The Best Places to Workout & Zen Out in Bali
A Magic Day in the Mountains of Munduk
The Best of Uluwatu in One Day
A Night at Munduk Moding: An Eco-Luxe Hotel With One of Bali’s Best Infinity Pools
Going Off the Beaten Path in Bali, Finding Serenity in Seririt
Seeing the Best of Breathtaking Nusa Penida on a Day Trip from Bali
Three Luxury Hotels in Bali That’ll Take Your Breath Away

Have you ever travelled Southeast Asia? Where would you go on a long trip to explore the region? 

Other Posts You May Enjoy

An Unforgettable Two Weeks Exploring Southeast Asia

Say the words, ‘Southeast Asia‘ and you’ll draw mental imagery of long-tail boats, white sand beaches, lazy rivers, rolling mountains, gorgeous temples, flaming street food, scooters on every corner, thundering waterfalls, lush rainforests, and ruins of civilisations past.

It’s a part of the world that can overwhelm first time visitors with how much there is to see and experience. The warm weather, wealth of attractions, natural beauty, and the captivating culture of each country makes it (as a region) the perfect holiday destination.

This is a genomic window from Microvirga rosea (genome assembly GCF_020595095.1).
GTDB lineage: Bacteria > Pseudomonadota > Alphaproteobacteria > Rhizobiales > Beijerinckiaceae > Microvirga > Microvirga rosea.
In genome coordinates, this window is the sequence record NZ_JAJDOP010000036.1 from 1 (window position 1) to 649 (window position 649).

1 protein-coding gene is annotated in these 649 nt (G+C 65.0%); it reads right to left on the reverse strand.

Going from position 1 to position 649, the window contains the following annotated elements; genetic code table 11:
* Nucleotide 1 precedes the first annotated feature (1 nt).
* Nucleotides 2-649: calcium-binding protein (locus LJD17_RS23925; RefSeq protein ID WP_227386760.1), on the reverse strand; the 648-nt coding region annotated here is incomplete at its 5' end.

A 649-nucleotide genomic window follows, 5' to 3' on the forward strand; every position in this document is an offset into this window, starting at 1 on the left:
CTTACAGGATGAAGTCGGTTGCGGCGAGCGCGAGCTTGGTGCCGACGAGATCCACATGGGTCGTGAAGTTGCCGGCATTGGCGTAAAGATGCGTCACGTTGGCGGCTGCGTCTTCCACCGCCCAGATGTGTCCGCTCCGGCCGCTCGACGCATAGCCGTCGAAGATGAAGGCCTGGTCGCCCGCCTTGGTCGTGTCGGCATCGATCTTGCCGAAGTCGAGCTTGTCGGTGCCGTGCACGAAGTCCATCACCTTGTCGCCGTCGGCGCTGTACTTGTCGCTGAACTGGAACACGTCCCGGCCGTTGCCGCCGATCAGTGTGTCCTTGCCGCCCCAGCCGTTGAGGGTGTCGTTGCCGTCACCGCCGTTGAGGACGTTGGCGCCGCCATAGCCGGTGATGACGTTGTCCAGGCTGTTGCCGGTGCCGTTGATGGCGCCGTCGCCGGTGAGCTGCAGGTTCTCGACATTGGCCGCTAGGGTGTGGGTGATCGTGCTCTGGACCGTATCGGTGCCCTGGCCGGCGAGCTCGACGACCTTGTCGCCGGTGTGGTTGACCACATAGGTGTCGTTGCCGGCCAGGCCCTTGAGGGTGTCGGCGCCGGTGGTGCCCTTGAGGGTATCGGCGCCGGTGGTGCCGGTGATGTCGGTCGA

During my nine months bouncing around Southeast (SE) Asia in 2019, I visited Malaysia, Thailand, Cambodia, Laos, Myanmar, Vietnam, The Philippines, Indonesia and Singapore. On my trip, I had the luxury of time, largely because I worked remotely, which allowed me to travel for months on end, while balancing adventuring with digital consulting and teaching English.

Although I had time, I also moved around a lot- keen to see and experience as much as possible. It was my first visit to this part of the world, but it won’t be the last. Since returning, I’ve had many ask about ‘two week itineraries’ for SE Asia. Even with the pandemic, many are looking forward to a time when they’ll be able to travel again.

Why two weeks?